“Is it normal for a horse to “go backward” in her training? My daughter’s horse…was doing amazingly well…and in the course of about 2-3 weeks is almost back at square one under saddle. She won’t put her head down; she won’t canter; she pulls “really hard” (per my daughter) at the trot. My daughter is in tears of frustration because nothing that we know of has changed. She doesn’t seem sore; same saddle; same bit; same everything! Granted, the horse is only 3 1/2 years old..but we are just confused!-Michelle”
The two strongest reasons for what you have describe are:
#2 -missing signs that this was coming
It is hard to say which of these two are more difficult to diagnose.
When I was in college I was training a mare who was progressing as expected for about two months. One day I took her out and she seemed cranky but everyone has bad days, right? The next day she was about the same, cranky, out of the norm for her. I had only know her for two months and it was spring and someone said maybe she was coming into heat, maybe that was the problem.
The third day when I put the saddle on she almost flipped over in the isle way!
The instructors didn’t have an answer. The vet on staff didn’t have an answer. Something was clearly wrong….but no one knew what.
The next day while brushing her I noticed something sticky on her withers. I tried to pick it off with my fingernails and the mare threatened to bite me. I took her back to the vet and his face lit up with understanding. He said she had ‘fistulous withers,’ an infection that was not visible to anyone the day before.
Training issues don’t generally ‘pop up’ over night. I’m not saying it is impossible but it is much more common that small signs are there along the way. This is one of the biggest reason for riding with a pro on some kind of regular basis even if it is only once or twice a month. A pro can see things coming and can also evaluate if your progress is heading in a good direction.
I wish it were more clear. There are horses out there who cause trouble because they lack consistent training. The sad truth is that there are horses who have soundness issues that people try to fix with training.
The best recommendation I have is to get a hands on professional opinion. This can be a trainer, a vet or an experienced friend…or all of the above. Also remember to check in with your gut as it often can help you with your decision.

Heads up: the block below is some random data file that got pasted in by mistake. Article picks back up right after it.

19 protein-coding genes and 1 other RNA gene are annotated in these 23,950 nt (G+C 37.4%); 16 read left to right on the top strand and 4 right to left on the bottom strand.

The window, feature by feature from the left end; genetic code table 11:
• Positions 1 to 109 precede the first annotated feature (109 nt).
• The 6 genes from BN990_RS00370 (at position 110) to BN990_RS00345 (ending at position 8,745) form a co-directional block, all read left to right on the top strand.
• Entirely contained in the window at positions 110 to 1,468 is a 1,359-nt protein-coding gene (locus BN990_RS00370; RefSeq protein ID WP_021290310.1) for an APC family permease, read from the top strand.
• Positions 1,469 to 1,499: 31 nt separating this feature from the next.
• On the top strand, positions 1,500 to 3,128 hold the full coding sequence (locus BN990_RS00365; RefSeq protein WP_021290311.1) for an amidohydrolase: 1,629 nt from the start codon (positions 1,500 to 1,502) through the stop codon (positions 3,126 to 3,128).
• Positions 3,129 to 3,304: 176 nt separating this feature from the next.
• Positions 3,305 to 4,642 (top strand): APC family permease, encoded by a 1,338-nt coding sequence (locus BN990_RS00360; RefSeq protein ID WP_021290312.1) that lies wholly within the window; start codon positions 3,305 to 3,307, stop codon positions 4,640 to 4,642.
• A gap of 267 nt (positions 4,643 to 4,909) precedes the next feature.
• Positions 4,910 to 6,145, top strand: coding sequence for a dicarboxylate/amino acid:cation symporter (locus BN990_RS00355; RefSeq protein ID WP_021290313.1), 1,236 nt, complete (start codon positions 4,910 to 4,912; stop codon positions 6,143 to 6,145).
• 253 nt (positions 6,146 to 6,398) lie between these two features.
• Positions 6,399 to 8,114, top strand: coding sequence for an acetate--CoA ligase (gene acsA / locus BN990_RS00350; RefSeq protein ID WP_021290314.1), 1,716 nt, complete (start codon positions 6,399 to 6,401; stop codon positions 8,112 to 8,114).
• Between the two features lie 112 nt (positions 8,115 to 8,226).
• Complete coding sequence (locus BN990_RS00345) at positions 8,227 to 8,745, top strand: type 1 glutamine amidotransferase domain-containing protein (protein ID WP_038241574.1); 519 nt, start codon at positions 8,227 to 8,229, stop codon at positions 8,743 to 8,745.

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I have a Tb mare that for years was natoriously hard to handle. Not marish, but very bucky and VERY hard to handle. About two years ago, I’ve owned her for 7, I decided to have a local equine chiropractor out. The difference was almost immediate in her. She no longer bucks and is willing to collect and she will even pick up correct leads and do flying changes, which she didn’t do before.
Might be something to think about since the horse is so young, the saddle and shifting rider might put their sensitive spine out of whack. :).
Best of luck!
Training racehorses for almost 40 years, being able to catch and nip in bud any soreness problems is essential for success. Sounds stupid, but I’ve always considered my curry comb to be my best diagnostic tool. I’m talking about the round rubber ones that you use to loosen dirt and hair. Giving your horse a good, firm curry every day as part of regular routine will not only make him shine but you should notice if one day he flinches when you pass over a spot where he never flinched before. Right then and there you better start looking for the reason why.
I sympathise Michelle, if only they could talk 🙁
This has got me thinking, I will be starting my horse when he turns 2 in November, as their backs would not be used to bearing weight. What sort of time on their backs would be suitable when starting out?
Please encourage her to test for PSSM. What she is describing are typical symptoms.